Pursued by a Bear »

  • Kisses

    December 10, 2008 @ 11:05 am | by Fiona McCann

    Lance Daly’s touching fairground of a film about two young runaways from a grim Dublin housing estate and their Heely adventures around town is well worth a gander. It even makes Smithfield’s annual Dublin on Ice eyesore a thing of beauty. Go see it and be won. YouTube Preview Image

  • French Film Festival

    November 12, 2008 @ 10:05 am | by Fiona McCann

    The Irish Film Institute’s French Film Festival kicked off last night with the Irish premiere of Faubourg 36, Christophe Barratier’s tale of a working-class community and their beloved theatre, set in Popular Front France. Likely highlights of this ten-day festival include Capitaine Achab (Captain Ahab), Philippe Ramos’ imagining of the life of the famous Moby Dick character (Wednesday, November 19th), Eleve Libre (Private Lessons), the latest from Private Property director Joachim Lafosse (Sunday, November 16th), and Bienvenue Chez Les Ch’tis, Danny Boon’s comedy about moving to rural Northern France, a box-office smash in its native France. (Saturday, Novemer 15th and Monday, November 17th). The newly restored version of Max Ophuls’ Lola Montes, once famously described by Andrew Sarris as “the greatest film ever made” is also a chance to see whether this fifties film about the fascinating Irish-born courtesan lives up to the hype. For more details of what’s on offer, check out the Irish Film Institute website.

  • Hunger

    November 7, 2008 @ 11:39 am | by Fiona McCann

    Yes, I have seen Steve McQueen’s film, but this is not a review because what I really want to write about is this: David Cox’s ignorant, vituperative rant against the film on the Guardian’s Film blog. His post is so offensive it’s hard to know where to start, but I’ll give it a lash anyway.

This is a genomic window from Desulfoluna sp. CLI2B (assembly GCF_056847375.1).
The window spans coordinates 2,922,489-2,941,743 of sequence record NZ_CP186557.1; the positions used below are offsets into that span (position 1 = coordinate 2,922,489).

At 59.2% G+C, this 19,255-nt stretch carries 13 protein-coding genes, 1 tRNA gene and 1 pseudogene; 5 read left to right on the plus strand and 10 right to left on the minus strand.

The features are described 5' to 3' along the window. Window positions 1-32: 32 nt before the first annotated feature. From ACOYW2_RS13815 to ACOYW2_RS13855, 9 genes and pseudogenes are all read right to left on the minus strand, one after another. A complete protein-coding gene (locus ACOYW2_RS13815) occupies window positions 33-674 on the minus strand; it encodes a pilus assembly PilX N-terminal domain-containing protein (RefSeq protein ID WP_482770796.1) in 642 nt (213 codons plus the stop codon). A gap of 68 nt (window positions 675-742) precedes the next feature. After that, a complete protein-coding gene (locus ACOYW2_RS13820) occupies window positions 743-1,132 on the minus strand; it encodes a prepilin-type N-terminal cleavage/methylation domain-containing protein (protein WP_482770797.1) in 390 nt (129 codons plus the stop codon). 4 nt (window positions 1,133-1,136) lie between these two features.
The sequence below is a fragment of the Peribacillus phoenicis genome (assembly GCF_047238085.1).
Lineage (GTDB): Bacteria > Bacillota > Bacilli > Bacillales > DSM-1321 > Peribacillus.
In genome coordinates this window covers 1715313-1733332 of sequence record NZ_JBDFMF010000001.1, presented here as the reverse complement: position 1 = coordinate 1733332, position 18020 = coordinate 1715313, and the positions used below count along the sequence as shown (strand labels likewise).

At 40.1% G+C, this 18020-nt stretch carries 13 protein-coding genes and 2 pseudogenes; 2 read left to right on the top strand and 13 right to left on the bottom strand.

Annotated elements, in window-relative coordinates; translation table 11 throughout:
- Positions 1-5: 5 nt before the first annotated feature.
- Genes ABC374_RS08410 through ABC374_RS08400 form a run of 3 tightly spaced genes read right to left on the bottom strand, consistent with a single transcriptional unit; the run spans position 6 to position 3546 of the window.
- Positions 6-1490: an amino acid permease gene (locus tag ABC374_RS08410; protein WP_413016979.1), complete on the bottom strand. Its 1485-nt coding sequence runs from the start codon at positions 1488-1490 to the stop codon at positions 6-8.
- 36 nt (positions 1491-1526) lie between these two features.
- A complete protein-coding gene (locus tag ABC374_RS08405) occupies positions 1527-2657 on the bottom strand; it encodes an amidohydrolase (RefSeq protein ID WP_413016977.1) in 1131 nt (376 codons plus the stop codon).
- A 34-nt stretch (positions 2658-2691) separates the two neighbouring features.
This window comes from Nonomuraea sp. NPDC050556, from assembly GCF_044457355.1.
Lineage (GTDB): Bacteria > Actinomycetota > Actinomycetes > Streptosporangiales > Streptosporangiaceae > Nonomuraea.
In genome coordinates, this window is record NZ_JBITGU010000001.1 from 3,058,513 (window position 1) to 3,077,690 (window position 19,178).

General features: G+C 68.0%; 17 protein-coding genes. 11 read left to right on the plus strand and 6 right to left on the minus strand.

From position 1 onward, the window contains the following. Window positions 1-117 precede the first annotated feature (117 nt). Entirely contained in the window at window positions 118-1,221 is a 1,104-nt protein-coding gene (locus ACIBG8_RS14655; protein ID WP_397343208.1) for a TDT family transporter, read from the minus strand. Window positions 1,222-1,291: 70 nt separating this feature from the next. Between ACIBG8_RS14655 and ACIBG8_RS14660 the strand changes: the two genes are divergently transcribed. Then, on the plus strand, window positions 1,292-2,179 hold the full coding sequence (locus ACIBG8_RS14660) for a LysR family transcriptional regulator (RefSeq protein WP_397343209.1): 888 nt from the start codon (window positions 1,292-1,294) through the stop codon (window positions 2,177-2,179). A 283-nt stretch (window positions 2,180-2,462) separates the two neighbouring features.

“Far from being shocked at seeing the inmates roughed up a bit, I found myself wishing they’d been properly tortured, preferably savagely, imaginatively and continuously.” Er, let’s assume he’s just being provocative here, because the alternative – that he’s some kind of torture voyeur that would be happy snapping alongside the rest at Abu Ghraib – is a little hard to stomach. Because, Mr Cox, we’ve been through this. Those who perpetrate torture in the employ of the state are reviled and repudiated when their actions come to light. It’s banality-of-evil, stuff, if you want to look into it. Once you brush up on those “administrative conditions” in the North that the irritating Irish were so chafing against; the political aims of the IRA; and  — this one’s important — how not to make your clinical sadism clearly apparent in copy, you should go ahead and make that film you want to make, the torture-porn epic celebrating Britain’s role in the Troubles. Maybe you can play Captain John Bull and your character can mete out some ‘heroic’ treatment of the Irish. A fine vicious Celtic romance, to be sure.

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